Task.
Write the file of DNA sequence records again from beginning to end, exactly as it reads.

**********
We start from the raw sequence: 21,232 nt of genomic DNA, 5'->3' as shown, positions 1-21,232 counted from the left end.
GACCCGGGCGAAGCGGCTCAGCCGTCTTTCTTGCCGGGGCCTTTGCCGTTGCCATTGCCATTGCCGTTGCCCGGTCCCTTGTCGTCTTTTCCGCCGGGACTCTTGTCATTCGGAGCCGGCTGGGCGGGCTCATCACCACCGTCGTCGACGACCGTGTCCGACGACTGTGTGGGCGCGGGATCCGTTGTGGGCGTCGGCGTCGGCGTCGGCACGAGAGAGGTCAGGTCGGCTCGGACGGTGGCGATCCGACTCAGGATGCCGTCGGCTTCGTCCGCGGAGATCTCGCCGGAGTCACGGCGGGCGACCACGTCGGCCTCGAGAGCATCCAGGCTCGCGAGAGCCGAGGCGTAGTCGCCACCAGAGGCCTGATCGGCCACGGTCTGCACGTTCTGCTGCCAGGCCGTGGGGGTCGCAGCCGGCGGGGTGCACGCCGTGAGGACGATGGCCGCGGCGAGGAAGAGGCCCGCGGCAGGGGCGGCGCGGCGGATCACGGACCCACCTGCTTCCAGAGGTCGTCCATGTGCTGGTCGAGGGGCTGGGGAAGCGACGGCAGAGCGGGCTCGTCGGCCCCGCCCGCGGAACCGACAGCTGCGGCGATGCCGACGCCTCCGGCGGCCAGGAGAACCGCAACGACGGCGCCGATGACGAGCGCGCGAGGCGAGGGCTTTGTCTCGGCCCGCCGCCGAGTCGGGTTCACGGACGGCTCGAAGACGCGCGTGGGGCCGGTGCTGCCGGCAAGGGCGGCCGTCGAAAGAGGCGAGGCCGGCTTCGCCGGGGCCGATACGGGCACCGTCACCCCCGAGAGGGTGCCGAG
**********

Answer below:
We start from the raw sequence: 21,232 nt of genomic DNA, 5'->3' as shown, positions 1-21,232 counted from the left end.
GACCCGGGCGAAGCGGCTCAGCCGTCTTTCTTGCCGGGGCCTTTGCCGTTGCCATTGCCATTGCCGTTGCCCGGTCCCTTGTCGTCTTTTCCGCCGGGACTCTTGTCATTCGGAGCCGGCTGGGCGGGCTCATCACCACCGTCGTCGACGACCGTGTCCGACGACTGTGTGGGCGCGGGATCCGTTGTGGGCGTCGGCGTCGGCGTCGGCACGAGAGAGGTCAGGTCGGCTCGGACGGTGGCGATCCGACTCAGGATGCCGTCGGCTTCGTCCGCGGAGATCTCGCCGGAGTCACGGCGGGCGACCACGTCGGCCTCGAGAGCATCCAGGCTCGCGAGAGCCGAGGCGTAGTCGCCACCAGAGGCCTGATCGGCCACGGTCTGCACGTTCTGCTGCCAGGCCGTGGGGGTCGCAGCCGGCGGGGTGCACGCCGTGAGGACGATGGCCGCGGCGAGGAAGAGGCCCGCGGCAGGGGCGGCGCGGCGGATCACGGACCCACCTGCTTCCAGAGGTCGTCCATGTGCTGGTCGAGGGGCTGGGGAAGCGACGGCAGAGCGGGCTCGTCGGCCCCGCCCGCGGAACCGACAGCTGCGGCGATGCCGACGCCTCCGGCGGCCAGGAGAACCGCAACGACGGCGCCGATGACGAGCGCGCGAGGCGAGGGCTTTGTCTCGGCCCGCCGCCGAGTCGGGTTCACGGACGGCTCGAAGACGCGCGTGGGGCCGGTGCTGCCGGCAAGGGCGGCCGTCGAAAGAGGCGAGGCCGGCTTCGCCGGGGCCGATACGGGCACCGTCACCCCCGAGAGGGTGCCGAG